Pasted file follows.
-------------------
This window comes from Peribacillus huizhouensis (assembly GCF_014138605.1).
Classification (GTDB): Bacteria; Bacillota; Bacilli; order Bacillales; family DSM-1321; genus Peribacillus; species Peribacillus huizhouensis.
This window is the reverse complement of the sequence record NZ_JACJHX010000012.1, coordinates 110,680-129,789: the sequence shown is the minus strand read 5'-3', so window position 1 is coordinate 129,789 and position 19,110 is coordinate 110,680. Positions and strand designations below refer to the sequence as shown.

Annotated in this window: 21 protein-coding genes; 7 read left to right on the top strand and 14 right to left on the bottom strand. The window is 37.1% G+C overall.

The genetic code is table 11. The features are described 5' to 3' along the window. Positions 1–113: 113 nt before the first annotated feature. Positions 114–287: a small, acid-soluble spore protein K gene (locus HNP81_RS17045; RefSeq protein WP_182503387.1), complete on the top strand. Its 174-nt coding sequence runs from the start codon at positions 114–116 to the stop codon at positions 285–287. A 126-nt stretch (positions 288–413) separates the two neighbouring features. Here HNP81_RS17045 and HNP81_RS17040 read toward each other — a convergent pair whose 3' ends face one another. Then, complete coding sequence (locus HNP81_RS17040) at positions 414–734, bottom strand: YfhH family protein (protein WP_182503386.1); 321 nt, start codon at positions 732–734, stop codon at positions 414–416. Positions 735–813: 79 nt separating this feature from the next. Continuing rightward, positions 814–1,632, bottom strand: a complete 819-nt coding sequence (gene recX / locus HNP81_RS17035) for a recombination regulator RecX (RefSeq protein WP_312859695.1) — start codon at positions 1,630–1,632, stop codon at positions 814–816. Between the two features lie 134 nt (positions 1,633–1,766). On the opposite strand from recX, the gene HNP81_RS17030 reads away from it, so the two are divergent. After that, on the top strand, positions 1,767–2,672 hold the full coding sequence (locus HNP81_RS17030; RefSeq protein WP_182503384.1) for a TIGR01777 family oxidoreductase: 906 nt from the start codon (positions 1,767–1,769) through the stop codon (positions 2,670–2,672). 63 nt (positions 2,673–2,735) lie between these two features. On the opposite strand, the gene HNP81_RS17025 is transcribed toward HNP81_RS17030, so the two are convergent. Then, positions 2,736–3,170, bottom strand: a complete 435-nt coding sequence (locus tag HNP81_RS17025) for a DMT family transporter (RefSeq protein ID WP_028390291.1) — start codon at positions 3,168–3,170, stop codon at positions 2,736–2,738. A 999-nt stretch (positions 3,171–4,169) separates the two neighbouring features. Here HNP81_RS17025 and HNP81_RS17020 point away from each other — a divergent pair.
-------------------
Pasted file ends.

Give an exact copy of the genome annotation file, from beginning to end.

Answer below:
This window comes from Peribacillus huizhouensis (assembly GCF_014138605.1).
Classification (GTDB): Bacteria; Bacillota; Bacilli; order Bacillales; family DSM-1321; genus Peribacillus; species Peribacillus huizhouensis.
This window is the reverse complement of the sequence record NZ_JACJHX010000012.1, coordinates 110,680-129,789: the sequence shown is the minus strand read 5'-3', so window position 1 is coordinate 129,789 and position 19,110 is coordinate 110,680. Positions and strand designations below refer to the sequence as shown.

Annotated in this window: 21 protein-coding genes; 7 read left to right on the top strand and 14 right to left on the bottom strand. The window is 37.1% G+C overall.

The genetic code is table 11. The features are described 5' to 3' along the window. Positions 1–113: 113 nt before the first annotated feature. Positions 114–287: a small, acid-soluble spore protein K gene (locus HNP81_RS17045; RefSeq protein WP_182503387.1), complete on the top strand. Its 174-nt coding sequence runs from the start codon at positions 114–116 to the stop codon at positions 285–287. A 126-nt stretch (positions 288–413) separates the two neighbouring features. Here HNP81_RS17045 and HNP81_RS17040 read toward each other — a convergent pair whose 3' ends face one another. Then, complete coding sequence (locus HNP81_RS17040) at positions 414–734, bottom strand: YfhH family protein (protein WP_182503386.1); 321 nt, start codon at positions 732–734, stop codon at positions 414–416. Positions 735–813: 79 nt separating this feature from the next. Continuing rightward, positions 814–1,632, bottom strand: a complete 819-nt coding sequence (gene recX / locus HNP81_RS17035) for a recombination regulator RecX (RefSeq protein WP_312859695.1) — start codon at positions 1,630–1,632, stop codon at positions 814–816. Between the two features lie 134 nt (positions 1,633–1,766). On the opposite strand from recX, the gene HNP81_RS17030 reads away from it, so the two are divergent. After that, on the top strand, positions 1,767–2,672 hold the full coding sequence (locus HNP81_RS17030; RefSeq protein WP_182503384.1) for a TIGR01777 family oxidoreductase: 906 nt from the start codon (positions 1,767–1,769) through the stop codon (positions 2,670–2,672). 63 nt (positions 2,673–2,735) lie between these two features. On the opposite strand, the gene HNP81_RS17025 is transcribed toward HNP81_RS17030, so the two are convergent. Then, positions 2,736–3,170, bottom strand: a complete 435-nt coding sequence (locus tag HNP81_RS17025) for a DMT family transporter (RefSeq protein ID WP_028390291.1) — start codon at positions 3,168–3,170, stop codon at positions 2,736–2,738. A 999-nt stretch (positions 3,171–4,169) separates the two neighbouring features. Here HNP81_RS17025 and HNP81_RS17020 point away from each other — a divergent pair.